An emptier of cups, be they even or odd;
All which have now made thee so wide in the waist
As scarce with no pudding thou art to be laced;
But, eating and drinking until thou dost nod,
Thou break'st all thy girdles, and break'st forth a god."
Clearly Milton did not take his idea of the character of Comus from Ben Jonson's masque. A work to which it is more likely that he was in some small degree indebted is a Latin extravaganza, called Comus, sive Phagesiposia Cimmeria: Somnium, by the Dutchman Erycius Puteanus. This writer, whose real name was Hendrik van der Putten, was born at Venlo in Holland in 1574, and, after having been for some time in Italy, became Professor of Eloquence and Classical Literature at Louvain, where he died in 1646. He was "the author of an infinity of books," says Bayle (Dict. Art. Puteanus), among which was the one whose title we have given. It was first published in 1608; but there were subsequent editions, including one brought out at Oxford in 1634, the very year of Milton's masque. The subject of the piece of Erycius Puteanus, which is written mostly in prose, with a mixture of verse, is the description of a dream in which the author visits the palace of Comus,
the genius of Love and Cheerfulness, beholds him and his disguised guests at a banquet and in subsequent torch-lit orgies, and listens to various dialogues on the voluptuous theory of life. In this dream Comus is a decidedly more graceful being than the lumbering god of good cheer in Ben Jonson's masque. He also, like Ben Jonson's Comus, is represented with curled and rose-crowned hair, but he is “soft-gestured and youthful," and personates a more subtle notion of Revel.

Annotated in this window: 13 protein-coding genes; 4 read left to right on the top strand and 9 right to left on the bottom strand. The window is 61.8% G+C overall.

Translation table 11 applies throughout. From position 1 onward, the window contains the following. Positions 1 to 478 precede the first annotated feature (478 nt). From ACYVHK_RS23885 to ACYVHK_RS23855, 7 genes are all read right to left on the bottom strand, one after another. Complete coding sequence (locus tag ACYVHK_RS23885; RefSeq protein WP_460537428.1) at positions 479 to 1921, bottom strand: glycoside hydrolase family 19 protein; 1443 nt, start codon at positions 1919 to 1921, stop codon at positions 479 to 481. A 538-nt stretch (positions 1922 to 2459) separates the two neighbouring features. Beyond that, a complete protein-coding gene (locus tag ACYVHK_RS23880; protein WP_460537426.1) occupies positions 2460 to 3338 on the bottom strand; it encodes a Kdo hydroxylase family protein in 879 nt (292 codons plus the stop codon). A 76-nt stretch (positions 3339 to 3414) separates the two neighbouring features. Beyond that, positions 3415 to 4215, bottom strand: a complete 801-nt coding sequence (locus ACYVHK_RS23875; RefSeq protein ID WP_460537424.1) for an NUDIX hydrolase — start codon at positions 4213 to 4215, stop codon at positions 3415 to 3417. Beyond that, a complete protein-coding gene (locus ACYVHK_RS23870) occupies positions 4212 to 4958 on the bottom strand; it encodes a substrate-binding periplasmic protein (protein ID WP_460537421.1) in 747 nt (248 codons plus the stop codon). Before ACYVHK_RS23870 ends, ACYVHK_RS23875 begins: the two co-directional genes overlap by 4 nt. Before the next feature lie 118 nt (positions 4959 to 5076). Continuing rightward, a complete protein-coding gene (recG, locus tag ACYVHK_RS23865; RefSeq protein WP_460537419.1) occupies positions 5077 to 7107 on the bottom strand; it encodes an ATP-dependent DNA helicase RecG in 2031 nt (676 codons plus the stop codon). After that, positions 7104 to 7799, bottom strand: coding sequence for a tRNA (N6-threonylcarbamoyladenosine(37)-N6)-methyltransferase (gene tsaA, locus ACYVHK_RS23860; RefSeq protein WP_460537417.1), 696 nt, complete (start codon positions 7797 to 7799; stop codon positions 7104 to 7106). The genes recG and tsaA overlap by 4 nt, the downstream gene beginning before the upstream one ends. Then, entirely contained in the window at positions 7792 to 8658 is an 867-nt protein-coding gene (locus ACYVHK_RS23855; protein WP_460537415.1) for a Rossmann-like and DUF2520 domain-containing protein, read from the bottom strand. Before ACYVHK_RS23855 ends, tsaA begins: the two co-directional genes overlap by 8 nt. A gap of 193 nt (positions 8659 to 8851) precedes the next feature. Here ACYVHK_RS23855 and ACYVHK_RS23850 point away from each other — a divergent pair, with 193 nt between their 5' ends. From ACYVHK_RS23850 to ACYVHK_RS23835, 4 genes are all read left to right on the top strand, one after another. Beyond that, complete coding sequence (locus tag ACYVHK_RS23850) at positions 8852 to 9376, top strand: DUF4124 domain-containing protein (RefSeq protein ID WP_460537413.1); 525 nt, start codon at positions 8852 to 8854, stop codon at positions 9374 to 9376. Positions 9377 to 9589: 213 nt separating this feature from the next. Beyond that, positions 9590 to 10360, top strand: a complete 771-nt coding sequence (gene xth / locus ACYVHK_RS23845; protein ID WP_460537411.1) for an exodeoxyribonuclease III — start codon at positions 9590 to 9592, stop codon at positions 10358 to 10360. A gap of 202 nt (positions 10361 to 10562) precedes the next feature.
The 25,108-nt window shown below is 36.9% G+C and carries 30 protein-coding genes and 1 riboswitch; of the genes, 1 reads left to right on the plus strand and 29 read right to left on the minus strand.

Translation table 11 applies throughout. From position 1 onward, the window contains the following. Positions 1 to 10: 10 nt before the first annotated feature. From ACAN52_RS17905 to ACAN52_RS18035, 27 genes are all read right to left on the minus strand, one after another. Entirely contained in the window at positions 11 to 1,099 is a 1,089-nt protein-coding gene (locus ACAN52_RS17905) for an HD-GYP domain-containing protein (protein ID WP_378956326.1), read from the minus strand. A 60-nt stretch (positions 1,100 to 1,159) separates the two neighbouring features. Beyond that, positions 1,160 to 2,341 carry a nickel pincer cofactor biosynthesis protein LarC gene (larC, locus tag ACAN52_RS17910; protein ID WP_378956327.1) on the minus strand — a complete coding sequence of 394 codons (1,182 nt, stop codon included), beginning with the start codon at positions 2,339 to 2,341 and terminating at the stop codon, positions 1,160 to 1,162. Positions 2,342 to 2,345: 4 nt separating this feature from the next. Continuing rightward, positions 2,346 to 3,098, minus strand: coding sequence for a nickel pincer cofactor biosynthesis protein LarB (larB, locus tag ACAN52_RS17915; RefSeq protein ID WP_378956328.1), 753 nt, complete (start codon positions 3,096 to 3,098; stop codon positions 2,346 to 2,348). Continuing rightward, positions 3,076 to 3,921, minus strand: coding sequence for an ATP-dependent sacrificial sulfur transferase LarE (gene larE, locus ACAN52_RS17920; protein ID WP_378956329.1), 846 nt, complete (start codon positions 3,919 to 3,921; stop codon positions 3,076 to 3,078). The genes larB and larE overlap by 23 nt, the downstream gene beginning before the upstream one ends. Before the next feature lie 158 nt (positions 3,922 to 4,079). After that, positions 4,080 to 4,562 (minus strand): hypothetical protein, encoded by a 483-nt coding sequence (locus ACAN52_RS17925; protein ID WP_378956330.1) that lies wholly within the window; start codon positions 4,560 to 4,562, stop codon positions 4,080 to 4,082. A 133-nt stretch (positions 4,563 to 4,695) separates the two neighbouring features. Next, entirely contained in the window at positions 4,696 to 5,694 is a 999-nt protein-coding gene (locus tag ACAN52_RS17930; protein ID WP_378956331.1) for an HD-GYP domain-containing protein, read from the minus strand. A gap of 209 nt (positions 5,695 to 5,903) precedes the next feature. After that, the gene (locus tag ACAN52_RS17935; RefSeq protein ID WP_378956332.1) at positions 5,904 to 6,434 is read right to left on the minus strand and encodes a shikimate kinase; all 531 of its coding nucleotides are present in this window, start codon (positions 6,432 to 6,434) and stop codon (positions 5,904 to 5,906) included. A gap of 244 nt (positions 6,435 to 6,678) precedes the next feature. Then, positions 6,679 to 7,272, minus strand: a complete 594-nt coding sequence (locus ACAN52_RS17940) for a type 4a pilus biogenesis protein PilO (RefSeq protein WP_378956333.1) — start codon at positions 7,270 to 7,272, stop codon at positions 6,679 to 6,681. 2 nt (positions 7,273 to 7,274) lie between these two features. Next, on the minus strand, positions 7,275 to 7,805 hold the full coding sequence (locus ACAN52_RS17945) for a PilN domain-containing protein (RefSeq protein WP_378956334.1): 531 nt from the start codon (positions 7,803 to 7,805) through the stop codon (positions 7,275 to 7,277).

After all, however, Milton's Comus is a creation of his own, for which he was as little indebted intrinsically to Puteanus as to Ben Jonson. For the purpose of his masque at Ludlow Castle he was bold enough to add a bran-new god, no less, to the classic Pantheon, and to import him into Britain, and particularly into Shropshire. Observe his parentage. Comus, the god of Sensual Pleasure, is not, with Milton, mere Gluttony, as he is in Jonson's masque; nor is he the mere modification of Feast and the Wine-god pictured by Philostratus and adopted by Puteanus. He is a son of the Wine-god certainly, but it is by the sorceress Circe; and, though he has much of his father's nature, he has more of the thrilling mercilessness and magical subtlety of his mother's. It is not for nothing that Milton, in his account of him, almost cites the description of Circe and her enchanted Island in the 10th Book of the Odyssey. There will be found throughout the masque more of real borrowing from Homer's picture of the experience of Ulysses and his companions on Circe's Island than from the extravaganza of Puteanus. Thus, to give but one instance, the magical root Hamony, by whose powers, explained to the two Brothers by the Attendant Spirit (lines 617-656), they are enabled to defy the spells of Comus and attempt the rescue of their sister, is an avowed adaptation of the divine herb Moly given by Hermes to Ulysses (Odyss. X., 286 et seq.) to enable him to withstand those drugs of Circe that had wrought such woe on his companions. Commentators, however, have found traces in the masque of Milton's acquaintance also with George Peele's comedy of The Old Wives' Tale (1595), and with Fletcher's pastoral of The Faithful Shepherdess, originally produced before 1625, and revived as a Court play and acted in the London theatres in 1633-4. In neither of these pieces is COMUS a character;